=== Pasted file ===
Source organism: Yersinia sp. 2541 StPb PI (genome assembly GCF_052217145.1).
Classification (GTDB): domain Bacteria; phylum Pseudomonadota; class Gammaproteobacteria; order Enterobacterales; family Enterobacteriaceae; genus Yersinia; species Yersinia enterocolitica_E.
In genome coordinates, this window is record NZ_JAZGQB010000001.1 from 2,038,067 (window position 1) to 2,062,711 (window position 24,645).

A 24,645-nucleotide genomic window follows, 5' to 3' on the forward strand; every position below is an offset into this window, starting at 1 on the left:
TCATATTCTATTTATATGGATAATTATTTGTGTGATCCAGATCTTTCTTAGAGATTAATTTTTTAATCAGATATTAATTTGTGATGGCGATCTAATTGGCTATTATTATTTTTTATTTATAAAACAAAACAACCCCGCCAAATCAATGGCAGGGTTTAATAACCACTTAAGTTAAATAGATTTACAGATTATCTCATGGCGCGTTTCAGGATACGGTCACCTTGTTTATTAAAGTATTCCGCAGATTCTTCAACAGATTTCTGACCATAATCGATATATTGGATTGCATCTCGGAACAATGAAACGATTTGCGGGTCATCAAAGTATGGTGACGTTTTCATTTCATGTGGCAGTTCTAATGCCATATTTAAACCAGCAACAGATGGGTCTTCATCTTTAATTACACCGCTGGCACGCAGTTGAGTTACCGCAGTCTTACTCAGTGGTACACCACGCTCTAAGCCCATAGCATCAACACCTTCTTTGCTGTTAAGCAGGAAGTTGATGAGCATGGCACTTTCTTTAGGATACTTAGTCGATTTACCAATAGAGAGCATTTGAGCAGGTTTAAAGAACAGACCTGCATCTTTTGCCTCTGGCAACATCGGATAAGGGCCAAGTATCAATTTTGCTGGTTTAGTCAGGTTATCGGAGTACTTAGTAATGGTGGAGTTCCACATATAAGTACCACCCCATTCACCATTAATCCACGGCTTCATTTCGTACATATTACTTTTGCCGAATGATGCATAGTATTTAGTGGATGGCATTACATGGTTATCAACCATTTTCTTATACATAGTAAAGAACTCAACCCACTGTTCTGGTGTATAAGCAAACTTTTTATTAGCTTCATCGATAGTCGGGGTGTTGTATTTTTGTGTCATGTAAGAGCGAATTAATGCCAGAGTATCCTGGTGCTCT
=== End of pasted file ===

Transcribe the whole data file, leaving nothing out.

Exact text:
Source organism: Yersinia sp. 2541 StPb PI (genome assembly GCF_052217145.1).
Classification (GTDB): domain Bacteria; phylum Pseudomonadota; class Gammaproteobacteria; order Enterobacterales; family Enterobacteriaceae; genus Yersinia; species Yersinia enterocolitica_E.
In genome coordinates, this window is record NZ_JAZGQB010000001.1 from 2,038,067 (window position 1) to 2,062,711 (window position 24,645).

A 24,645-nucleotide genomic window follows, 5' to 3' on the forward strand; every position below is an offset into this window, starting at 1 on the left:
TCATATTCTATTTATATGGATAATTATTTGTGTGATCCAGATCTTTCTTAGAGATTAATTTTTTAATCAGATATTAATTTGTGATGGCGATCTAATTGGCTATTATTATTTTTTATTTATAAAACAAAACAACCCCGCCAAATCAATGGCAGGGTTTAATAACCACTTAAGTTAAATAGATTTACAGATTATCTCATGGCGCGTTTCAGGATACGGTCACCTTGTTTATTAAAGTATTCCGCAGATTCTTCAACAGATTTCTGACCATAATCGATATATTGGATTGCATCTCGGAACAATGAAACGATTTGCGGGTCATCAAAGTATGGTGACGTTTTCATTTCATGTGGCAGTTCTAATGCCATATTTAAACCAGCAACAGATGGGTCTTCATCTTTAATTACACCGCTGGCACGCAGTTGAGTTACCGCAGTCTTACTCAGTGGTACACCACGCTCTAAGCCCATAGCATCAACACCTTCTTTGCTGTTAAGCAGGAAGTTGATGAGCATGGCACTTTCTTTAGGATACTTAGTCGATTTACCAATAGAGAGCATTTGAGCAGGTTTAAAGAACAGACCTGCATCTTTTGCCTCTGGCAACATCGGATAAGGGCCAAGTATCAATTTTGCTGGTTTAGTCAGGTTATCGGAGTACTTAGTAATGGTGGAGTTCCACATATAAGTACCACCCCATTCACCATTAATCCACGGCTTCATTTCGTACATATTACTTTTGCCGAATGATGCATAGTATTTAGTGGATGGCATTACATGGTTATCAACCATTTTCTTATACATAGTAAAGAACTCAACCCACTGTTCTGGTGTATAAGCAAACTTTTTATTAGCTTCATCGATAGTCGGGGTGTTGTATTTTTGTGTCATGTAAGAGCGAATTAATGCCAGAGTATCCTGGTGCTCT